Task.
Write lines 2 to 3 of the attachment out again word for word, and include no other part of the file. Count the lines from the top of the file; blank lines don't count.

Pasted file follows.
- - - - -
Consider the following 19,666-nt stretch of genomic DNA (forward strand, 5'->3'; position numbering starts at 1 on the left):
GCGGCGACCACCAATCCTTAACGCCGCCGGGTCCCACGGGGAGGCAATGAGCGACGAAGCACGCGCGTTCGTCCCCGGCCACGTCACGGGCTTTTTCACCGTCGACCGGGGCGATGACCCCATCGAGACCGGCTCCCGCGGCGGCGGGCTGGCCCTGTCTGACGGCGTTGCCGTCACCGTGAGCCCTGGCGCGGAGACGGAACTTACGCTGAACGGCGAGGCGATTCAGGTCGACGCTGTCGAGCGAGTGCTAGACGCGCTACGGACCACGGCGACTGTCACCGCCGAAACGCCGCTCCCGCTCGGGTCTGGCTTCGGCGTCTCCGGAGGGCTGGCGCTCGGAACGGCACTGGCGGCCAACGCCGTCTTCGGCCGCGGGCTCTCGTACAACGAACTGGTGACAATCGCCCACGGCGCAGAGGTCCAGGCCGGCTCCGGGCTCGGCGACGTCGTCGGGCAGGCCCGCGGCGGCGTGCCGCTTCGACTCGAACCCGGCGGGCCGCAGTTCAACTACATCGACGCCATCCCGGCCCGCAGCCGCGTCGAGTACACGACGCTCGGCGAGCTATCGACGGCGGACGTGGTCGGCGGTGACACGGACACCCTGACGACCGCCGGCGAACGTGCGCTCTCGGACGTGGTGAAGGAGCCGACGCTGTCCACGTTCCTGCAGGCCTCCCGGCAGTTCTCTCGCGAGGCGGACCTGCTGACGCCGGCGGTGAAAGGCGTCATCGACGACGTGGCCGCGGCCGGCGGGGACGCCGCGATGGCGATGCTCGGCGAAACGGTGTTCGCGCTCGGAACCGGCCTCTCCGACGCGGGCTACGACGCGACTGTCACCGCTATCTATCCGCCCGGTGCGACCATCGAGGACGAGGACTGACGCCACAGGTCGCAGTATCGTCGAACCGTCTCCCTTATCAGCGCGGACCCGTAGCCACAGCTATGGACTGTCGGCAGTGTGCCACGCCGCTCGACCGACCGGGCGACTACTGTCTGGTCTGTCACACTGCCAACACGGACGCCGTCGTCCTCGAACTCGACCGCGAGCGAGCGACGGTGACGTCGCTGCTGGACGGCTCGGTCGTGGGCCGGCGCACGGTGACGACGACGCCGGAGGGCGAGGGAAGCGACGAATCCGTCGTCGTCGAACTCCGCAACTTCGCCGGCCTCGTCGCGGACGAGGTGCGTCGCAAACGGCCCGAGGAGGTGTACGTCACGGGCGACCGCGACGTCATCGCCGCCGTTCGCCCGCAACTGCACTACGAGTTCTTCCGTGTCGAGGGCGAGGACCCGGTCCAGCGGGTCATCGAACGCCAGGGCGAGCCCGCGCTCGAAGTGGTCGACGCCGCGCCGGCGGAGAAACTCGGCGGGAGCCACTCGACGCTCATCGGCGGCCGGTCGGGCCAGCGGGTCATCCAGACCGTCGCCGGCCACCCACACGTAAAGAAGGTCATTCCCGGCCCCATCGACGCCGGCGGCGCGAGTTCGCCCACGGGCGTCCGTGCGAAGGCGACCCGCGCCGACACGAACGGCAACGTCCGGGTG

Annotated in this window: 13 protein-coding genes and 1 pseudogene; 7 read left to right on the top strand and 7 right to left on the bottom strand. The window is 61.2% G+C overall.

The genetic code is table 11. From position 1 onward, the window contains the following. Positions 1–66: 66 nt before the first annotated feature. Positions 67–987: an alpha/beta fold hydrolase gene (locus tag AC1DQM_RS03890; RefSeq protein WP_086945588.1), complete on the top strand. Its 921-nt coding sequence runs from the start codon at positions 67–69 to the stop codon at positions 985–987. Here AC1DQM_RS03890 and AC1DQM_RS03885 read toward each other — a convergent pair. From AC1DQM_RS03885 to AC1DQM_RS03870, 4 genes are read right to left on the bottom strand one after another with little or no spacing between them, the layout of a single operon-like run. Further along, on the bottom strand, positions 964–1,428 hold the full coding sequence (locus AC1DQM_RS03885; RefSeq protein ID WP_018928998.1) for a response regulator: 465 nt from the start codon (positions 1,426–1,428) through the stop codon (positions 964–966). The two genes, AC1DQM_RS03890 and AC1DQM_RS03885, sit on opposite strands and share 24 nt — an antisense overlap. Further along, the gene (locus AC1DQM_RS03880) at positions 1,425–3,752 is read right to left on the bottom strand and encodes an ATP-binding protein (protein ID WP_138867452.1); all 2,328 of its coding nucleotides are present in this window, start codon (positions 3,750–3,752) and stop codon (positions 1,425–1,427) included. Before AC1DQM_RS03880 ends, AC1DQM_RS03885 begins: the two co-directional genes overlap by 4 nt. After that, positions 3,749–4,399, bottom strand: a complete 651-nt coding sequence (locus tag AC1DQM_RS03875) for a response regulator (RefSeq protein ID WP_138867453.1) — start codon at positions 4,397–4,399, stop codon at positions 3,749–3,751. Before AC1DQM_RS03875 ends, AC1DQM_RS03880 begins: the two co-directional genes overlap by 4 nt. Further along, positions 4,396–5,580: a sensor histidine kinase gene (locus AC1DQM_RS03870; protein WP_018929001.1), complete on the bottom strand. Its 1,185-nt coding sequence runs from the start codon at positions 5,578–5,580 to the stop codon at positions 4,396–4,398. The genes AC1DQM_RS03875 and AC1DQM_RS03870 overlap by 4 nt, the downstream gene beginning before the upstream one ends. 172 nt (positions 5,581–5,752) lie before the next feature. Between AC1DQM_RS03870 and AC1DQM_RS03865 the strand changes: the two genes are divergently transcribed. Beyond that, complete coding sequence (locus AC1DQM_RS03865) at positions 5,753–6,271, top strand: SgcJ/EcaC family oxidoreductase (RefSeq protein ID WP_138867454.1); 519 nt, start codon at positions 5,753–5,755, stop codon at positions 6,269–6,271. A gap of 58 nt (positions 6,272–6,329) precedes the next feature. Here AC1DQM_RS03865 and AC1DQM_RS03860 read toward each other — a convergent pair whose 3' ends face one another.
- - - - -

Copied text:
GCGGCGACCACCAATCCTTAACGCCGCCGGGTCCCACGGGGAGGCAATGAGCGACGAAGCACGCGCGTTCGTCCCCGGCCACGTCACGGGCTTTTTCACCGTCGACCGGGGCGATGACCCCATCGAGACCGGCTCCCGCGGCGGCGGGCTGGCCCTGTCTGACGGCGTTGCCGTCACCGTGAGCCCTGGCGCGGAGACGGAACTTACGCTGAACGGCGAGGCGATTCAGGTCGACGCTGTCGAGCGAGTGCTAGACGCGCTACGGACCACGGCGACTGTCACCGCCGAAACGCCGCTCCCGCTCGGGTCTGGCTTCGGCGTCTCCGGAGGGCTGGCGCTCGGAACGGCACTGGCGGCCAACGCCGTCTTCGGCCGCGGGCTCTCGTACAACGAACTGGTGACAATCGCCCACGGCGCAGAGGTCCAGGCCGGCTCCGGGCTCGGCGACGTCGTCGGGCAGGCCCGCGGCGGCGTGCCGCTTCGACTCGAACCCGGCGGGCCGCAGTTCAACTACATCGACGCCATCCCGGCCCGCAGCCGCGTCGAGTACACGACGCTCGGCGAGCTATCGACGGCGGACGTGGTCGGCGGTGACACGGACACCCTGACGACCGCCGGCGAACGTGCGCTCTCGGACGTGGTGAAGGAGCCGACGCTGTCCACGTTCCTGCAGGCCTCCCGGCAGTTCTCTCGCGAGGCGGACCTGCTGACGCCGGCGGTGAAAGGCGTCATCGACGACGTGGCCGCGGCCGGCGGGGACGCCGCGATGGCGATGCTCGGCGAAACGGTGTTCGCGCTCGGAACCGGCCTCTCCGACGCGGGCTACGACGCGACTGTCACCGCTATCTATCCGCCCGGTGCGACCATCGAGGACGAGGACTGACGCCACAGGTCGCAGTATCGTCGAACCGTCTCCCTTATCAGCGCGGACCCGTAGCCACAGCTATGGACTGTCGGCAGTGTGCCACGCCGCTCGACCGACCGGGCGACTACTGTCTGGTCTGTCACACTGCCAACACGGACGCCGTCGTCCTCGAACTCGACCGCGAGCGAGCGACGGTGACGTCGCTGCTGGACGGCTCGGTCGTGGGCCGGCGCACGGTGACGACGACGCCGGAGGGCGAGGGAAGCGACGAATCCGTCGTCGTCGAACTCCGCAACTTCGCCGGCCTCGTCGCGGACGAGGTGCGTCGCAAACGGCCCGAGGAGGTGTACGTCACGGGCGACCGCGACGTCATCGCCGCCGTTCGCCCGCAACTGCACTACGAGTTCTTCCGTGTCGAGGGCGAGGACCCGGTCCAGCGGGTCATCGAACGCCAGGGCGAGCCCGCGCTCGAAGTGGTCGACGCCGCGCCGGCGGAGAAACTCGGCGGGAGCCACTCGACGCTCATCGGCGGCCGGTCGGGCCAGCGGGTCATCCAGACCGTCGCCGGCCACCCACACGTAAAGAAGGTCATTCCCGGCCCCATCGACGCCGGCGGCGCGAGTTCGCCCACGGGCGTCCGTGCGAAGGCGACCCGCGCCGACACGAACGGCAACGTCCGGGTG

Annotated in this window: 13 protein-coding genes and 1 pseudogene; 7 read left to right on the top strand and 7 right to left on the bottom strand. The window is 61.2% G+C overall.